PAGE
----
Project description:Guanine nucleotides have been reported to stimulate reticular Ca2+ release. By using the structure-linked latency of microsomal mannose-6-phosphate phosphatase as an index of microsomal permeability [Arion, Ballas, Lange & Wallin (1976) J. Biol. Chem. 251, 4901-4907], the effects of GTP on Ca2+ release and membrane permeability were compared in liver microsomes. In a stripped rough-microsome preparation, GTP caused a dose-dependent increase in mannose 6-phosphate permeability. Half-maximal and maximal effects were observed at 3 microM- and 10 microM-GTP respectively. The time course of the change in membrane permeability coincided with the time course of GTP-dependent Ca2+ release. This increase in microsomal permeability displayed positive to-operativity with respect to GTP (Hill coefficient = 1.8). By analogy to the GTP-dependent Ca2+ release process, guanosine 5'-[gamma-thio]triphosphate and guanosine 5'-[beta gamma-imido]-triphosphate inhibited the ability of GTP to alter microsomal permeability, but were without effect when added alone. In the presence of 50 microM-GTP, complete inhibition of the GTP-dependent increase in microsomal permeability was achieved with 10 microM-guanosine 5'-[gamma-thio]triphosphate, whereas a 25% inhibition was observed with 10 microM-guanosine 5'-[beta gamma-imido]triphosphate. In contrast with previous observations in crude microsomal preparations, GTP-dependent Ca2+ release in the stripped rough-microsome preparation did not require the addition of poly(ethylene glycol), although the latter did stimulate the rate of Ca2+ release. The ability of GTP to alter microsomal permeability was blocked by prior treatment with the thiol reagent p-hydroxymercuribenzoate; complete inhibition was observed after a 10 min exposure to 50 microM. Inhibition was reversed by subsequent treatment with dithiothreitol. The marked similarities between the two GTP-sensitive processes indicate that they may function via the same mechanism.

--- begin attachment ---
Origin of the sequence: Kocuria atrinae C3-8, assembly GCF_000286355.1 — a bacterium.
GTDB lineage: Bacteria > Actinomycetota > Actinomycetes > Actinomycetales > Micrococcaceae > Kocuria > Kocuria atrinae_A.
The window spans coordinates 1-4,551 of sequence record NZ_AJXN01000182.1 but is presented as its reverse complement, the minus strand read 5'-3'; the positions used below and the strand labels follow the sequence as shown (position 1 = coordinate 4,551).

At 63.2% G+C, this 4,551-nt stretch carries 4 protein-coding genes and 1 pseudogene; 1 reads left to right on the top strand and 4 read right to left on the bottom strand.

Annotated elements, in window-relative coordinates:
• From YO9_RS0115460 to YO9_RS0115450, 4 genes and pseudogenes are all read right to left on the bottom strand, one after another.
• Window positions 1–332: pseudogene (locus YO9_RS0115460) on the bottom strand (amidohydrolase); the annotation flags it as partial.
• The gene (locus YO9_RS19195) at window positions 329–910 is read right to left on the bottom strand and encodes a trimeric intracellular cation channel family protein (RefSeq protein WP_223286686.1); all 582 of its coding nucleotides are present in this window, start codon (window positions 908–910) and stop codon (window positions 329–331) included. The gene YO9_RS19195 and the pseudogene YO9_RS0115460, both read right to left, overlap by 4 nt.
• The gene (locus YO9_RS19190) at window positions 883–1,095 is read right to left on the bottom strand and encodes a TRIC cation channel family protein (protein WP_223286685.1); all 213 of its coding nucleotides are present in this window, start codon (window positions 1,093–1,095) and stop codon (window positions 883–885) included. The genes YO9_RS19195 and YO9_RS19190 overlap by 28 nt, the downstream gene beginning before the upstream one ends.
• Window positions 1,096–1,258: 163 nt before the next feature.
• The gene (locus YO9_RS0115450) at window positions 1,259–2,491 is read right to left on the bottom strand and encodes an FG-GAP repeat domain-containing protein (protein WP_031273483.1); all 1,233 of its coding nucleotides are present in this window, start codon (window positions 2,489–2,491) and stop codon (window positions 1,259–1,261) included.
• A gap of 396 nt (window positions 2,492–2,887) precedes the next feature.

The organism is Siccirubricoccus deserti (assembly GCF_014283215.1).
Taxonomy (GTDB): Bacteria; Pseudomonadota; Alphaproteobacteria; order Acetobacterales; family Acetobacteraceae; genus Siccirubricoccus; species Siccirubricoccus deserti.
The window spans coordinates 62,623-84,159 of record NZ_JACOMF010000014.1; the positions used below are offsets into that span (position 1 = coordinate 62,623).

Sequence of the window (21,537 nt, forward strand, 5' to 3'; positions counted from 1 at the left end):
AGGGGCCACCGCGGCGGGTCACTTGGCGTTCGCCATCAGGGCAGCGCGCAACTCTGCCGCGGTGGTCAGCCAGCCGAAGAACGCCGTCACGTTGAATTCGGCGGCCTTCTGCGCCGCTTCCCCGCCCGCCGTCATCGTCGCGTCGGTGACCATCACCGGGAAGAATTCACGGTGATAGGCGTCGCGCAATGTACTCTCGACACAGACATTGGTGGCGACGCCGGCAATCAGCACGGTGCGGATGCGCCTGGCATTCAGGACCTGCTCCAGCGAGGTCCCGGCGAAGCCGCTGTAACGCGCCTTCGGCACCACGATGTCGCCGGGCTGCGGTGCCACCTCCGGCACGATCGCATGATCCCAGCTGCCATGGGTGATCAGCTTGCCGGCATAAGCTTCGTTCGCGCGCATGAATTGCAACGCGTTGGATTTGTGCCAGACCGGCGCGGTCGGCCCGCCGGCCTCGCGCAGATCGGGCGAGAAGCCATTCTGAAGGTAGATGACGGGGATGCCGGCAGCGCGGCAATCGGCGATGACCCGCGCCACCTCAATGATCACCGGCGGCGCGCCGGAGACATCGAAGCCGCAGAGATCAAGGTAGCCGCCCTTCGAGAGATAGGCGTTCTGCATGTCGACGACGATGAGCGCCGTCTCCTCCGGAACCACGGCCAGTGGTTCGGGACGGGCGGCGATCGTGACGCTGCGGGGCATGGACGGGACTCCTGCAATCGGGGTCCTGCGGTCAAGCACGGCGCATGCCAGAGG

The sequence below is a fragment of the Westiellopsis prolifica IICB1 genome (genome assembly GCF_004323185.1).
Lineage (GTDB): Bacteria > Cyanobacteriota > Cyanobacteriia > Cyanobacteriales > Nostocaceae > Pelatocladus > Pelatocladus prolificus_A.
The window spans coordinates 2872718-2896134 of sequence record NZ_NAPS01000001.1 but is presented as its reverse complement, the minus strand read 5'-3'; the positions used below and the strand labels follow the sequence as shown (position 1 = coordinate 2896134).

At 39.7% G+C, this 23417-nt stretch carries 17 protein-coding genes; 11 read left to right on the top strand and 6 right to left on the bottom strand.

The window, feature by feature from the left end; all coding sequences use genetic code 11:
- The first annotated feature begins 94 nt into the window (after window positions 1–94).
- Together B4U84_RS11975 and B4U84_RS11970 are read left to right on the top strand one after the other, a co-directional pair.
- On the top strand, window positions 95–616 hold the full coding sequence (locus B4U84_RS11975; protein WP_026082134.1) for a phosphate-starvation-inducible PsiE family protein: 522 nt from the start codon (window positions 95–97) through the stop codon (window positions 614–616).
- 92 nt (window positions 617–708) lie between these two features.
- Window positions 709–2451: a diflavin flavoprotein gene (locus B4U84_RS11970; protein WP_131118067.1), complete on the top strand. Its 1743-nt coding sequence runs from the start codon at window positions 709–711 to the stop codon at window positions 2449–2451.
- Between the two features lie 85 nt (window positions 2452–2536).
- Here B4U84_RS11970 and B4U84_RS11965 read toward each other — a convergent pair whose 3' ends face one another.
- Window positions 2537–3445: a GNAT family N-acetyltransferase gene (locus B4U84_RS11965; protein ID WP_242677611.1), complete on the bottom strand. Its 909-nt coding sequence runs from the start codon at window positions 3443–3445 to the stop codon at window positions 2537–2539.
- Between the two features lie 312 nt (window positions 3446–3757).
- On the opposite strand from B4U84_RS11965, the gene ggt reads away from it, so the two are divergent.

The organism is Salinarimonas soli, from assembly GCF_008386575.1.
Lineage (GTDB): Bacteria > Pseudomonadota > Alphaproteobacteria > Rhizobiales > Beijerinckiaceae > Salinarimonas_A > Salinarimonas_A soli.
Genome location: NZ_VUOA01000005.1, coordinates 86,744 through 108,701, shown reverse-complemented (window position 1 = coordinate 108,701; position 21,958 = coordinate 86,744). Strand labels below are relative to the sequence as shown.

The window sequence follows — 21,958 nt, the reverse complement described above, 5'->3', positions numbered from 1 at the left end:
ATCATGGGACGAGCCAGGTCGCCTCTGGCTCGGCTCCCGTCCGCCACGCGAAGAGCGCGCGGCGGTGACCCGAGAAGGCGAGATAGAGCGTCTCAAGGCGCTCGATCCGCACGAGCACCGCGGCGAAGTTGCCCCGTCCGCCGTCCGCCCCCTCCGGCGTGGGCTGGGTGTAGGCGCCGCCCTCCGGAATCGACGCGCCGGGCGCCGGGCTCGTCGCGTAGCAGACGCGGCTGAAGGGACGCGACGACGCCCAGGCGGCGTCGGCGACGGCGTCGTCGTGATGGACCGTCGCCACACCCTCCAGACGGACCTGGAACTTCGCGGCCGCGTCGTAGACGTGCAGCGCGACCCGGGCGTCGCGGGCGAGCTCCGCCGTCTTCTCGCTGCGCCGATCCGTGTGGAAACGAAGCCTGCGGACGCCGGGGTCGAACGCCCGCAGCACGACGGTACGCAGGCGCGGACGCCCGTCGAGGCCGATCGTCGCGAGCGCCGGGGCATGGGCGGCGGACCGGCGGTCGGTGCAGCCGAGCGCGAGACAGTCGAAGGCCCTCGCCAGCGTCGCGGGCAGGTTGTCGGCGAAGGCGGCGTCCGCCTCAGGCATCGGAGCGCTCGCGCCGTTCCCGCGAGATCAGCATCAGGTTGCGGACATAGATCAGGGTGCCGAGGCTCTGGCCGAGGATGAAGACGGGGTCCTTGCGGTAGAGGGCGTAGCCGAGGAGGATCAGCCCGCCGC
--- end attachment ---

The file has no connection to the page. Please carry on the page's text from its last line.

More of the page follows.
Project description:The effect of the guanine nucleotide GTP on Ca2+ release from the endoplasmic reticulum of digitonin-permeabilized islets was investigated. maximal and half-maximal Ca2+ release were observed at 5 microM- and 2.5 microM-GTP respectively. GTP caused a rapid release of Ca2+ from the endoplasmic reticulum, which was complete within 1 min. GTP-induced Ca2+ release was structurally specific and required the hydrolysis of GTP. The combination of maximal concentrations of GTP (10 microM) and myo-inositol 1,4,5-trisphosphate (IP3) (10 microM) resulted in an additive effect on Ca2+ release from the endoplasmic reticulum. GDP (100 microM), which inhibits GTP-induced Ca2+ release, did not affect IP3-induced Ca2+ release. Furthermore, GTP-induced Ca2+ release was not independent on submicromolar free Ca2+ concentrations, unlike IP3-induced Ca2+ release. These observations suggest that mechanistically GTP-induced Ca2+ release is different from IP3-induced Ca2+ release from the endoplasmic reticulum.